Bloomberg Report Raises More Questions about Tether and Market Manipulation




A new Bloomberg report published on Friday may add additional fuel to the ongoing controversy over Tether’s possible role in market manipulation at many large cryptocurrency exchanges. The authors noted that an examination of trading at the popular Kraken exchange raised questions about everything from how Tether trades impacted the token’s price to possible signs of wash trading.

Bloomberg News reviewed 56,000 Tether trades on Kraken that occurred during the period May 1 to June 22, 2018. They then shared that trading information with two experts on market activity: Mark Williams, a former bank examiner for the Federal Reserve, and NYU professor Rosa Abrantes-Metz. Each of them suggested that the Tether trading on Kraken was inconsistent with normal market patterns.

The report observed that,

“Huge trades move prices about the same as small ones, ignoring the normal rules of economics, according to a review of Kraken’s public order book—a pattern that experts on market manipulation view as a red flag. The mystery is bracketed by another quirk: Oddly specific order sizes—many going out to five decimal points, with some repeating frequently. Another red flag.”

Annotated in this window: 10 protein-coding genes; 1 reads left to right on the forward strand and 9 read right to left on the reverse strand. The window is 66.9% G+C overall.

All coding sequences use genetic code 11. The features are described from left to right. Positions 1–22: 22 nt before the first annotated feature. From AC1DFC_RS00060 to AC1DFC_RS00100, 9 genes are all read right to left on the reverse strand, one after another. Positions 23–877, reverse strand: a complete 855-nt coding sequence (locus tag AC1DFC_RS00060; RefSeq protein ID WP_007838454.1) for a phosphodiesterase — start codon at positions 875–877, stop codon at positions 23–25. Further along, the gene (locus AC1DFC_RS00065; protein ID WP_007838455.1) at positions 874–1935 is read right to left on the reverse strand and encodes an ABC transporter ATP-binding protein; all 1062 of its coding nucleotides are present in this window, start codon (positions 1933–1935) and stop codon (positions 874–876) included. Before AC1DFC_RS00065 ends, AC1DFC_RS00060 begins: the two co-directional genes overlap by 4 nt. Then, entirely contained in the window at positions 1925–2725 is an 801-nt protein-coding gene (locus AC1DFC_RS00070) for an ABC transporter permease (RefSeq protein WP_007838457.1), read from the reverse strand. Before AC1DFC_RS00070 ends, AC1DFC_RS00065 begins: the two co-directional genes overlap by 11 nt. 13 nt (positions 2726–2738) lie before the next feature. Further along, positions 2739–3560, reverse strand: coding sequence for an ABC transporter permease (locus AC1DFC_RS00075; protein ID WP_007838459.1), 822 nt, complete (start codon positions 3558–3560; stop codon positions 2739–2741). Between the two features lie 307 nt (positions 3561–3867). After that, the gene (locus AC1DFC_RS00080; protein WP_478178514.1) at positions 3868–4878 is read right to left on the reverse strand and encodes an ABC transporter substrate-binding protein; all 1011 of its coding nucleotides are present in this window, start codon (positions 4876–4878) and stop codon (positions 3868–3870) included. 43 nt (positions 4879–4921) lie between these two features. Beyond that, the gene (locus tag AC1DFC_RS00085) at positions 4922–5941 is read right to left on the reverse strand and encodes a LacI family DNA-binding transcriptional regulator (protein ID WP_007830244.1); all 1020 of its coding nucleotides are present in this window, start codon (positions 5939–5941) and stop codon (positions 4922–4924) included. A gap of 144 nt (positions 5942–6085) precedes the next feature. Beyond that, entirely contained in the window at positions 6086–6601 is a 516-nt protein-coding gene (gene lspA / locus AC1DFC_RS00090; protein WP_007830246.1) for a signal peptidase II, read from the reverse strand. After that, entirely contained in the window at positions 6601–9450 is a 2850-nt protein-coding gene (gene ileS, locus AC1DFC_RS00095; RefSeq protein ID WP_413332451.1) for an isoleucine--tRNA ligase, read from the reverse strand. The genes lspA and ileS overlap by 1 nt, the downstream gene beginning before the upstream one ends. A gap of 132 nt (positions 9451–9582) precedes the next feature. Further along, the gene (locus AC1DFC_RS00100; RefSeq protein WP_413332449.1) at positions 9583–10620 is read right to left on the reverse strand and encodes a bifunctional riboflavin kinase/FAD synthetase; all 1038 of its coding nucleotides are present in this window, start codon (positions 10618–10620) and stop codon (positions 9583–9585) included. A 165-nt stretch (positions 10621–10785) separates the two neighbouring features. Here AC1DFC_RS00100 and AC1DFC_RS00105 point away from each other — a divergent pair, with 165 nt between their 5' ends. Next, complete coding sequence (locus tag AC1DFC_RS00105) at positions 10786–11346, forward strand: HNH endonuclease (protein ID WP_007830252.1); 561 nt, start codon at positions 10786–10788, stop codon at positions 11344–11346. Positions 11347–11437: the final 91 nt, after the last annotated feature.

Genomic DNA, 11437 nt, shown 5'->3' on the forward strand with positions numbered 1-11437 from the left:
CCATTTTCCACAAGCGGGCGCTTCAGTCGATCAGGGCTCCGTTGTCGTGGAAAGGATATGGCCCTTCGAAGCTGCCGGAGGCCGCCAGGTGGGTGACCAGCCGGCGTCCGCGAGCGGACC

The most common trades included orders for 75 and 1,000 tethers. The next-most-common trade was for 13,076.389. The researchers were particularly concerned with the high rate of orders that were even more specific, including those five-decimal order amounts like 34.08652.

The two market experts they consulted suggested that those orders could be an indication of possible wash trading, a market manipulation technique in which traders take both sides of a trade. The practice is banned in traditional stock market exchanges, but similar regulations have yet to be applied to the crypto exchange industry.

After reviewing the data, Abrantes-Metz noted that Tether prices seemed to be unusual as well, She said, “Large trades are not impacting prices … I’ve looked through lots and lots of data, and I don’t think this is real.”

Williams questioned the data as well and noted that the five-decimal trade amounts seemed to be a “unique identifier which increases the probability it is being generated by the same person or entity.” He also said that “large and frequent trade volumes appeared to have less influence on price than small trade volumes” – in defiance of the normal rules of economics.

Like the recent study paper from University of Texas researcher John Griffin, the Bloomberg report is not proof that market manipulation has occurred. Moreover, the report acknowledges that there is no evidence that Kraken has done anything wrong.

Author: Ken Chase

Freelance writer whose interests include topics ranging from technology and finance to politics, fitness, and all things canine. Aspiring polymath, semi-professional skeptic, and passionate advocate for the judicious use of the Oxford comma.

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